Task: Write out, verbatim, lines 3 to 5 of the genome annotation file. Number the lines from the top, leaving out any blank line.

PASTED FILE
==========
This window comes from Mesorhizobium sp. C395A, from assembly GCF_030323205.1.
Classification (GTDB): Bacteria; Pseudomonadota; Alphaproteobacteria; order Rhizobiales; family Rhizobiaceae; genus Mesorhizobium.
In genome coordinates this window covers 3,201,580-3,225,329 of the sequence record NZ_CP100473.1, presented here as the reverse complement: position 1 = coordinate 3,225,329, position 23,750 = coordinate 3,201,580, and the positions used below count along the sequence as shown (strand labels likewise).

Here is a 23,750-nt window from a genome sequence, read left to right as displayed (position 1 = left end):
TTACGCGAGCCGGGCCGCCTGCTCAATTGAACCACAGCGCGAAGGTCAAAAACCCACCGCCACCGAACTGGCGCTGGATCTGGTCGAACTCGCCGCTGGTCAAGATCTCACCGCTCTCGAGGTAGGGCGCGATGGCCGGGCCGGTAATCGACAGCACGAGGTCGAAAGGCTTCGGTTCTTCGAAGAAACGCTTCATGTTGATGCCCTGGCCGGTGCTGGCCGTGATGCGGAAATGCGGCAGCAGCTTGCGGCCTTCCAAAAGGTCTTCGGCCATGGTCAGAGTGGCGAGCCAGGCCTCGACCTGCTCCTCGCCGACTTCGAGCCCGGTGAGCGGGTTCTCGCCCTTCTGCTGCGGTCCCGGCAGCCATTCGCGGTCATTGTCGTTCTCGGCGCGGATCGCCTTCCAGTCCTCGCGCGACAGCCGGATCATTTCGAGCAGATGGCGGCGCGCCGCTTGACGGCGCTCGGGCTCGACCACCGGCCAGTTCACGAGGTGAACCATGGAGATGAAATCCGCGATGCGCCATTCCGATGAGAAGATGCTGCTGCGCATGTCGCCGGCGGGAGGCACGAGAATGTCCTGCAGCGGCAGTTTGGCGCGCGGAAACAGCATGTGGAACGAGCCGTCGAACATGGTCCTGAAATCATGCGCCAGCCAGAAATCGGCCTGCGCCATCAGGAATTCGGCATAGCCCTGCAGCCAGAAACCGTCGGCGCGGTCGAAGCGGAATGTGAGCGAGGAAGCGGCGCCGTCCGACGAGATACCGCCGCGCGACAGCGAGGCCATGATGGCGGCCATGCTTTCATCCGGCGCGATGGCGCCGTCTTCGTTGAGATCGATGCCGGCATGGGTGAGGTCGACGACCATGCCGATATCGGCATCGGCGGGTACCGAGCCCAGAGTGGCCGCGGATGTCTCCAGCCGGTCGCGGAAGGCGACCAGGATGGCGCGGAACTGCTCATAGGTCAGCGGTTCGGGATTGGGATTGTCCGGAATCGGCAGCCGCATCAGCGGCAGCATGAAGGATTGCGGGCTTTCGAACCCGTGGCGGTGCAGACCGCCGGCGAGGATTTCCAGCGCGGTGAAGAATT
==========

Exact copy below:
In genome coordinates this window covers 3,201,580-3,225,329 of the sequence record NZ_CP100473.1, presented here as the reverse complement: position 1 = coordinate 3,225,329, position 23,750 = coordinate 3,201,580, and the positions used below count along the sequence as shown (strand labels likewise).

Here is a 23,750-nt window from a genome sequence, read left to right as displayed (position 1 = left end):
TTACGCGAGCCGGGCCGCCTGCTCAATTGAACCACAGCGCGAAGGTCAAAAACCCACCGCCACCGAACTGGCGCTGGATCTGGTCGAACTCGCCGCTGGTCAAGATCTCACCGCTCTCGAGGTAGGGCGCGATGGCCGGGCCGGTAATCGACAGCACGAGGTCGAAAGGCTTCGGTTCTTCGAAGAAACGCTTCATGTTGATGCCCTGGCCGGTGCTGGCCGTGATGCGGAAATGCGGCAGCAGCTTGCGGCCTTCCAAAAGGTCTTCGGCCATGGTCAGAGTGGCGAGCCAGGCCTCGACCTGCTCCTCGCCGACTTCGAGCCCGGTGAGCGGGTTCTCGCCCTTCTGCTGCGGTCCCGGCAGCCATTCGCGGTCATTGTCGTTCTCGGCGCGGATCGCCTTCCAGTCCTCGCGCGACAGCCGGATCATTTCGAGCAGATGGCGGCGCGCCGCTTGACGGCGCTCGGGCTCGACCACCGGCCAGTTCACGAGGTGAACCATGGAGATGAAATCCGCGATGCGCCATTCCGATGAGAAGATGCTGCTGCGCATGTCGCCGGCGGGAGGCACGAGAATGTCCTGCAGCGGCAGTTTGGCGCGCGGAAACAGCATGTGGAACGAGCCGTCGAACATGGTCCTGAAATCATGCGCCAGCCAGAAATCGGCCTGCGCCATCAGGAATTCGGCATAGCCCTGCAGCCAGAAACCGTCGGCGCGGTCGAAGCGGAATGTGAGCGAGGAAGCGGCGCCGTCCGACGAGATACCGCCGCGCGACAGCGAGGCCATGATGGCGGCCATGCTTTCATCCGGCGCGATGGCGCCGTCTTCGTTGAGATCGATGCCGGCATGGGTGAGGTCGACGACCATGCCGATATCGGCATCGGCGGGTACCGAGCCCAGAGTGGCCGCGGATGTCTCCAGCCGGTCGCGGAAGGCGACCAGGATGGCGCGGAACTGCTCATAGGTCAGCGGTTCGGGATTGGGATTGTCCGGAATCGGCAGCCGCATCAGCGGCAGCATGAAGGATTGCGGGCTTTCGAACCCGTGGCGGTGCAGACCGCCGGCGAGGATTTCCAGCGCGGTGAAGAATT